A Chat With Fuze @ PlayExpo

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The FUZE machine builds upon the already astronomical success of the Raspberry Pi; a barebones, credit card sized single board computer aimed at the promotion of teaching basic computer science to complete novices. Having noticed them beforehand on the list of exhibitors at PlayExpo, I was very keen to get the chance to learn more about this interesting business and how it could potentially change the way we teach children basic programming, here is what I managed to gather from our conversation with Jon Silvera, the managing director of this wonderful idea, at the expo.

As aforementioned, the Fuze machine is built upon the Raspberry Pi technology and aims to provide a more solid, simpler, easily accessible system for those completely new to computer programming. Instead of having to put together your own piece of programming Pi, all you have to do is plug the machine into a monitor to get going – no lengthy installations necessary. I have absolutely no prior knowledge of computer programming and so I was probably a good person for the FUZE team to test their product accessibility on. Whilst at the exhibition stand I was taught in a relatively short amount of time how to do a few simple things and get acquainted with the basics. Jon taught me how to show various font types on the computer screen, how to create simple processes and also gave me an intriguing demonstration of what could be done after you have mastered the more basic levels. The machine itself can be loaded with either the BASIC, Python or Scratch coding languages for school or home based learning. Complete FUZE package A Chat With Fuze @ PlayExpo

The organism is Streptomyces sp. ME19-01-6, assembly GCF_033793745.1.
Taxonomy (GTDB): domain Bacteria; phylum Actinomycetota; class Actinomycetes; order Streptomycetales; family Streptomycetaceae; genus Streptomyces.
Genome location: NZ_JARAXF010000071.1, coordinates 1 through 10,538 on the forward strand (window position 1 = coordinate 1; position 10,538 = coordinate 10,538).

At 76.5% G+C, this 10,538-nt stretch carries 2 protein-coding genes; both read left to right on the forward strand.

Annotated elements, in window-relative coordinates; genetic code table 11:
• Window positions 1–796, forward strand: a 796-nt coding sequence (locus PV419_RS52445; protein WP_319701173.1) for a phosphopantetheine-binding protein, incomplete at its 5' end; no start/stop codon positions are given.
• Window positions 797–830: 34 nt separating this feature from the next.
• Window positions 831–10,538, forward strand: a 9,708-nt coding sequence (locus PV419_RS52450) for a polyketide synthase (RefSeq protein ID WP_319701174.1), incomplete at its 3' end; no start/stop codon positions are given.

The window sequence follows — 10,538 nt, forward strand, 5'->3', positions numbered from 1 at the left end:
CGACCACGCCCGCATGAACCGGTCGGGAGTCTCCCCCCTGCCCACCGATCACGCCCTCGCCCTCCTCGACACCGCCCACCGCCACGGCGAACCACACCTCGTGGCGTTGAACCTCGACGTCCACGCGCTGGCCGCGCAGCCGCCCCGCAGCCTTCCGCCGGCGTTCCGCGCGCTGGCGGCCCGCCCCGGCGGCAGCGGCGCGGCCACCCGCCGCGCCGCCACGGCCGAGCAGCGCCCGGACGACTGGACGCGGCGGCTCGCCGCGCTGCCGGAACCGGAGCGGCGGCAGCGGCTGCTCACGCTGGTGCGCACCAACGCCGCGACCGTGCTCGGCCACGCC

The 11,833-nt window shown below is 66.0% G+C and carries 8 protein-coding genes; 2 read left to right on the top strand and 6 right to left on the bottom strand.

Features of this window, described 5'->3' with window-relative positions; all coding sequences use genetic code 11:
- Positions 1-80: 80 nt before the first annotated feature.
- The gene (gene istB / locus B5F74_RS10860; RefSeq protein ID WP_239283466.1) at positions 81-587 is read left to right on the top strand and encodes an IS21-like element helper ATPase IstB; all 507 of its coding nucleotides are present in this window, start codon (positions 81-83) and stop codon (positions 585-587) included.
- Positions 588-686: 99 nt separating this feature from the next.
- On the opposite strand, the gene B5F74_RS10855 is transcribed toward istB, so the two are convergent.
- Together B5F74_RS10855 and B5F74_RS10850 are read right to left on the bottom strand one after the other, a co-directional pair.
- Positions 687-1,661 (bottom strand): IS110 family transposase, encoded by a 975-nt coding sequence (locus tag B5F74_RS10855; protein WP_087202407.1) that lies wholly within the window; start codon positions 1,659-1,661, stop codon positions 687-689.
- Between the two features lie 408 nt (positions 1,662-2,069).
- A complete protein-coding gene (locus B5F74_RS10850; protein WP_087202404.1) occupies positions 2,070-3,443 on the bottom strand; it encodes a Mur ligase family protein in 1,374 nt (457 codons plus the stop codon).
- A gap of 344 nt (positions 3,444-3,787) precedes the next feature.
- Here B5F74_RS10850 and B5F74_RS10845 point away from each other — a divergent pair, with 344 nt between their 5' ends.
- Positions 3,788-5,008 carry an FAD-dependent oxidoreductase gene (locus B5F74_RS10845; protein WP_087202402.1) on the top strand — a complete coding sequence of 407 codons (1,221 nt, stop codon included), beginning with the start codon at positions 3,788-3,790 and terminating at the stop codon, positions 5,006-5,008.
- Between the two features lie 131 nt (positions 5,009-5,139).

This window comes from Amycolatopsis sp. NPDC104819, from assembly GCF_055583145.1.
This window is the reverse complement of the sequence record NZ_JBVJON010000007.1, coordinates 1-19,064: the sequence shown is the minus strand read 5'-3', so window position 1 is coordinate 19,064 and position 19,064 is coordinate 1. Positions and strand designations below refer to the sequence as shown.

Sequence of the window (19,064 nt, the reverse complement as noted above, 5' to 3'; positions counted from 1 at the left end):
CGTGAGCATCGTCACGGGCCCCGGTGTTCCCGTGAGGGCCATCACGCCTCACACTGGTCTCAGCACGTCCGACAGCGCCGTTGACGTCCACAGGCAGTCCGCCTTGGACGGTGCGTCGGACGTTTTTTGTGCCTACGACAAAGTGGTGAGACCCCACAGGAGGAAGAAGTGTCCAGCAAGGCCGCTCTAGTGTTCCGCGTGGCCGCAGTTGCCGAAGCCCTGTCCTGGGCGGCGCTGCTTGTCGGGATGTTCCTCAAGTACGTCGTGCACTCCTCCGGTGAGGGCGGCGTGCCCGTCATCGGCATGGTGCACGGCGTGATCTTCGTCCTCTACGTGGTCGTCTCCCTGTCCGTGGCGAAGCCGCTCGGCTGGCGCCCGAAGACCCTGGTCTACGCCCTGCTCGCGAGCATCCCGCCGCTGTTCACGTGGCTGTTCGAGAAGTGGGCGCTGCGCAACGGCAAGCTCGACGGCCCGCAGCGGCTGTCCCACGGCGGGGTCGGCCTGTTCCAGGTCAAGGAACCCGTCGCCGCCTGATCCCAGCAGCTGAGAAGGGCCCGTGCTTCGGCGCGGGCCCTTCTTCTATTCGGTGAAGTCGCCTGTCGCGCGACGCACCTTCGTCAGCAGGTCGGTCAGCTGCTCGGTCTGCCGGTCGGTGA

The case itself provides a sturdy workstation for an already useful machine – allowing users to treat it more like a PC and less of a mish-mash of circuitry. Jon explained to us that the main market for Fuze is schools and the education sector. After the machine is bought (prices range from £69.99 for the basic circuit board to £179.00 for the Maximite edition), there is constant support for students and teachers alike with project cards. These cards are free and will be constantly added to over time. In a sense they act as a guide in what can initially be quite a daunting world of computer programming.

They seem to advance  at the right pace; with the first project card teaching you the programming lingo, how to set the system up and how to modify your first lines of code. Further project cards introduce guides on how to control variables and even how to change light output through the Fuze. It’s clear that as you go on, you will soon get a broad basic knowledge of computer programming, and perhaps for many young people this could potentially kickstart a future passion, career or hobby.

Overall, this seems like a very promising technology for the years to come. We in Britain have a severe lack of computer programmers and IT specialists. This kind of product is coming at a perfect time and the Fuze team should be very happy with the market that they have identified. The lessons are already based on the British IT curriculum so it’s ideally positioned for schools.

Who knows, maybe in five years time there will be Fuze machines in every school for the teaching of our next generation of computer programmers; one thing’s for sure, this piece of kit is definitely one to watch!

For more information on Fuze and what has been described above, head to http://www.fuze.co.uk/

FUZE logo e1382472882885 A Chat With Fuze @ PlayExpo

 

James McClaren

James McClaren is studying Arabic & Spanish at the University of Manchester and loves learning, writing and keeping up to date with upcoming technology and gadgets.